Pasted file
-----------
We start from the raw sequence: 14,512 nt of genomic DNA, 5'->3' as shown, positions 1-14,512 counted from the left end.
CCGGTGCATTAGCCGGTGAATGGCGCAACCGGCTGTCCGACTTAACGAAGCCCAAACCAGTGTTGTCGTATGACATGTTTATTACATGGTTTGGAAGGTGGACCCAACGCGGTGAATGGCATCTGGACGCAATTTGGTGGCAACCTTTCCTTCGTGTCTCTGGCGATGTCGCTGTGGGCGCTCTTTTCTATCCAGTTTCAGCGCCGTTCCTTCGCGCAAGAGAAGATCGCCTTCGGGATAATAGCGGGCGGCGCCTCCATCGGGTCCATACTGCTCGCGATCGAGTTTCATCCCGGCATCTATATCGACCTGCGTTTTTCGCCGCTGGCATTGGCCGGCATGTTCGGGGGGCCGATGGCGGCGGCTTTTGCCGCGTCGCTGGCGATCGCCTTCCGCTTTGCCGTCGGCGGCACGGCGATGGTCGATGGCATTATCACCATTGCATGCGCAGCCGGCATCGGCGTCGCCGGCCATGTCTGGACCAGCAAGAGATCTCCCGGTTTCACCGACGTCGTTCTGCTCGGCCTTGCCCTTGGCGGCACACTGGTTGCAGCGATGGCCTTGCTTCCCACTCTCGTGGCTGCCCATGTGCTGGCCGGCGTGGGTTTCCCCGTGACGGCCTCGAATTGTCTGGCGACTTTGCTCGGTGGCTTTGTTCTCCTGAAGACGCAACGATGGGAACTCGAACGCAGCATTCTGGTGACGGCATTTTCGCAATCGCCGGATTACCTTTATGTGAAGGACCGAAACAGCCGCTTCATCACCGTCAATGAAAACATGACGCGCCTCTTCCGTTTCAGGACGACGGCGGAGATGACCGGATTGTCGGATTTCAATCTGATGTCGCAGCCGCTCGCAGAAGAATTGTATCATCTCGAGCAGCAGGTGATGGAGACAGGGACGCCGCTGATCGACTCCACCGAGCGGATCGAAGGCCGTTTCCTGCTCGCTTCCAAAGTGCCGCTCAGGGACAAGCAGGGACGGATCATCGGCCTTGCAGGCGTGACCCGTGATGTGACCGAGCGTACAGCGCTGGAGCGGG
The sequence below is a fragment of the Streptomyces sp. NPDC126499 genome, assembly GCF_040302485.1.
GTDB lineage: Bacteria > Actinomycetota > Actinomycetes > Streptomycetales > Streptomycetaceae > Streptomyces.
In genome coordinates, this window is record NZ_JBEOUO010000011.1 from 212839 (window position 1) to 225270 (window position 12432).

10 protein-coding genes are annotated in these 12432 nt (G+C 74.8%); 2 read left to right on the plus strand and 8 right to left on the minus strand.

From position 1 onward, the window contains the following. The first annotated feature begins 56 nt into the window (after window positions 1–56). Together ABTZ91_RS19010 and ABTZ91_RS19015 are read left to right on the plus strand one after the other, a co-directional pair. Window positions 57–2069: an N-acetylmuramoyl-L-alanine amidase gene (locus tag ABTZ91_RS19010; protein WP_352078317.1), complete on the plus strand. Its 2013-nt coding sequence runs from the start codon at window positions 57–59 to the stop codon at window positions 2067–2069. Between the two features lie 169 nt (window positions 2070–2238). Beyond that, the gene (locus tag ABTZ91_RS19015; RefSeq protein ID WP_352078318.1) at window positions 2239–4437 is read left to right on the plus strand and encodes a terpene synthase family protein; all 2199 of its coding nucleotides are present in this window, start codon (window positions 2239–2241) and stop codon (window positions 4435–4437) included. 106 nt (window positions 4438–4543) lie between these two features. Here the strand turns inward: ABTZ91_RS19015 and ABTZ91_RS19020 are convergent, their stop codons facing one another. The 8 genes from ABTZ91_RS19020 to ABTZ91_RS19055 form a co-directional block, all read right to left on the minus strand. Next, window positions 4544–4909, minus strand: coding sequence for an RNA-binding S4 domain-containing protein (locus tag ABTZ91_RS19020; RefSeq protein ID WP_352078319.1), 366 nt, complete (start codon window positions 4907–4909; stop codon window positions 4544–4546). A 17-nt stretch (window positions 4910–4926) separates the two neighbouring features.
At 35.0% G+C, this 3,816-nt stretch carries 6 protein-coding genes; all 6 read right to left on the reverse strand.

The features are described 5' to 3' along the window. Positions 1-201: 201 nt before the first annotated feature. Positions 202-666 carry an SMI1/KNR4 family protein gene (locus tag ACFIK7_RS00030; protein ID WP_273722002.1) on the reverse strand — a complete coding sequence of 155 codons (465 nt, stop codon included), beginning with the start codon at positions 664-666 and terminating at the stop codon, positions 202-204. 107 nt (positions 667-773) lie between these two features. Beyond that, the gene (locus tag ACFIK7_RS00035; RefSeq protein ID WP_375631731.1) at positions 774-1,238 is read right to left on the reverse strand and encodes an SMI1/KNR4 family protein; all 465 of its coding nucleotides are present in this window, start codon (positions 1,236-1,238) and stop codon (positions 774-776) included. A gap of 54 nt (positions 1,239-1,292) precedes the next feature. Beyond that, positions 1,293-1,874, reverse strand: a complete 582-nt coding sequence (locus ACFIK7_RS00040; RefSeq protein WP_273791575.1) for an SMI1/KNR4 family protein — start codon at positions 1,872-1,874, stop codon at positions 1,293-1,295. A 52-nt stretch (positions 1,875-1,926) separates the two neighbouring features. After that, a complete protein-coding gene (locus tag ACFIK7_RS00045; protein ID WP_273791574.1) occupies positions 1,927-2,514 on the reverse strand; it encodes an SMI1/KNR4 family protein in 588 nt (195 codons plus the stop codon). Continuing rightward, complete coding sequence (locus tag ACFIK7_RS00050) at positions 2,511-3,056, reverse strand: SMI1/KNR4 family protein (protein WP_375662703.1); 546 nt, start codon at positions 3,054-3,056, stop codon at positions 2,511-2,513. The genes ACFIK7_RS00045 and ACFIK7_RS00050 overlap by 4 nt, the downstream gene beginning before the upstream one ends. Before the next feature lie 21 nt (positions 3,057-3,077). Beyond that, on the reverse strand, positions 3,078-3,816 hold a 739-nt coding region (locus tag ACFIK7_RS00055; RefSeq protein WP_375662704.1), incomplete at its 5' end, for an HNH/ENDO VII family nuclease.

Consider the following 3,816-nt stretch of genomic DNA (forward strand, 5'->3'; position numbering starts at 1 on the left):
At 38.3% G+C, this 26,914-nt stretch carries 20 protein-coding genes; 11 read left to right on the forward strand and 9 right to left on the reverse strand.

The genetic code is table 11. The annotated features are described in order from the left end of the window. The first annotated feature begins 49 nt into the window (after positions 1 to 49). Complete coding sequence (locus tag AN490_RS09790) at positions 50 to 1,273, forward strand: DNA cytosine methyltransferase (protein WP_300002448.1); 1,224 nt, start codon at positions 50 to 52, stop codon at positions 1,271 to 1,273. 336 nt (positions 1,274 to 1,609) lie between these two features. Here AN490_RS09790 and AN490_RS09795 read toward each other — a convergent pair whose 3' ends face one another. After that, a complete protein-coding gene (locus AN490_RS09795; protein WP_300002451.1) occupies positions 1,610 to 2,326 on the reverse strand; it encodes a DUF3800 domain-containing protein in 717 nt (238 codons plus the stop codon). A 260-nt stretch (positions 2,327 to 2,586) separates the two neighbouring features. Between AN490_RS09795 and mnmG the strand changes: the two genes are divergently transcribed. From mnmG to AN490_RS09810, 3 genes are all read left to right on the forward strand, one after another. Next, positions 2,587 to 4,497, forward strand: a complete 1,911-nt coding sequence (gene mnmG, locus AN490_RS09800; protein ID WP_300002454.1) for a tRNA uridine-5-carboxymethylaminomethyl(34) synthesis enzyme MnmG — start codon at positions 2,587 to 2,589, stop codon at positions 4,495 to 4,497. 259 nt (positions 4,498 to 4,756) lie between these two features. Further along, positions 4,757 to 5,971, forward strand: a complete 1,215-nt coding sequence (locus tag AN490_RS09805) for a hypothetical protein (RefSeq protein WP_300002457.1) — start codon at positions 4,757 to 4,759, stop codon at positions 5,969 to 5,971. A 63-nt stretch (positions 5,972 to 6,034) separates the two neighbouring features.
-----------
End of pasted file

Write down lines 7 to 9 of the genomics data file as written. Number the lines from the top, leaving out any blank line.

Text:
From position 1 onward, the window contains the following. The first annotated feature begins 56 nt into the window (after window positions 1–56). Together ABTZ91_RS19010 and ABTZ91_RS19015 are read left to right on the plus strand one after the other, a co-directional pair. Window positions 57–2069: an N-acetylmuramoyl-L-alanine amidase gene (locus tag ABTZ91_RS19010; protein WP_352078317.1), complete on the plus strand. Its 2013-nt coding sequence runs from the start codon at window positions 57–59 to the stop codon at window positions 2067–2069. Between the two features lie 169 nt (window positions 2070–2238). Beyond that, the gene (locus tag ABTZ91_RS19015; RefSeq protein ID WP_352078318.1) at window positions 2239–4437 is read left to right on the plus strand and encodes a terpene synthase family protein; all 2199 of its coding nucleotides are present in this window, start codon (window positions 2239–2241) and stop codon (window positions 4435–4437) included. 106 nt (window positions 4438–4543) lie between these two features. Here the strand turns inward: ABTZ91_RS19015 and ABTZ91_RS19020 are convergent, their stop codons facing one another. The 8 genes from ABTZ91_RS19020 to ABTZ91_RS19055 form a co-directional block, all read right to left on the minus strand. Next, window positions 4544–4909, minus strand: coding sequence for an RNA-binding S4 domain-containing protein (locus tag ABTZ91_RS19020; RefSeq protein ID WP_352078319.1), 366 nt, complete (start codon window positions 4907–4909; stop codon window positions 4544–4546). A 17-nt stretch (window positions 4910–4926) separates the two neighbouring features.
At 35.0% G+C, this 3,816-nt stretch carries 6 protein-coding genes; all 6 read right to left on the reverse strand.

The features are described 5' to 3' along the window. Positions 1-201: 201 nt before the first annotated feature. Positions 202-666 carry an SMI1/KNR4 family protein gene (locus tag ACFIK7_RS00030; protein ID WP_273722002.1) on the reverse strand — a complete coding sequence of 155 codons (465 nt, stop codon included), beginning with the start codon at positions 664-666 and terminating at the stop codon, positions 202-204. 107 nt (positions 667-773) lie between these two features. Beyond that, the gene (locus tag ACFIK7_RS00035; RefSeq protein ID WP_375631731.1) at positions 774-1,238 is read right to left on the reverse strand and encodes an SMI1/KNR4 family protein; all 465 of its coding nucleotides are present in this window, start codon (positions 1,236-1,238) and stop codon (positions 774-776) included. A gap of 54 nt (positions 1,239-1,292) precedes the next feature. Beyond that, positions 1,293-1,874, reverse strand: a complete 582-nt coding sequence (locus ACFIK7_RS00040; RefSeq protein WP_273791575.1) for an SMI1/KNR4 family protein — start codon at positions 1,872-1,874, stop codon at positions 1,293-1,295. A 52-nt stretch (positions 1,875-1,926) separates the two neighbouring features. After that, a complete protein-coding gene (locus tag ACFIK7_RS00045; protein ID WP_273791574.1) occupies positions 1,927-2,514 on the reverse strand; it encodes an SMI1/KNR4 family protein in 588 nt (195 codons plus the stop codon). Continuing rightward, complete coding sequence (locus tag ACFIK7_RS00050) at positions 2,511-3,056, reverse strand: SMI1/KNR4 family protein (protein WP_375662703.1); 546 nt, start codon at positions 3,054-3,056, stop codon at positions 2,511-2,513. The genes ACFIK7_RS00045 and ACFIK7_RS00050 overlap by 4 nt, the downstream gene beginning before the upstream one ends. Before the next feature lie 21 nt (positions 3,057-3,077). Beyond that, on the reverse strand, positions 3,078-3,816 hold a 739-nt coding region (locus tag ACFIK7_RS00055; RefSeq protein WP_375662704.1), incomplete at its 5' end, for an HNH/ENDO VII family nuclease.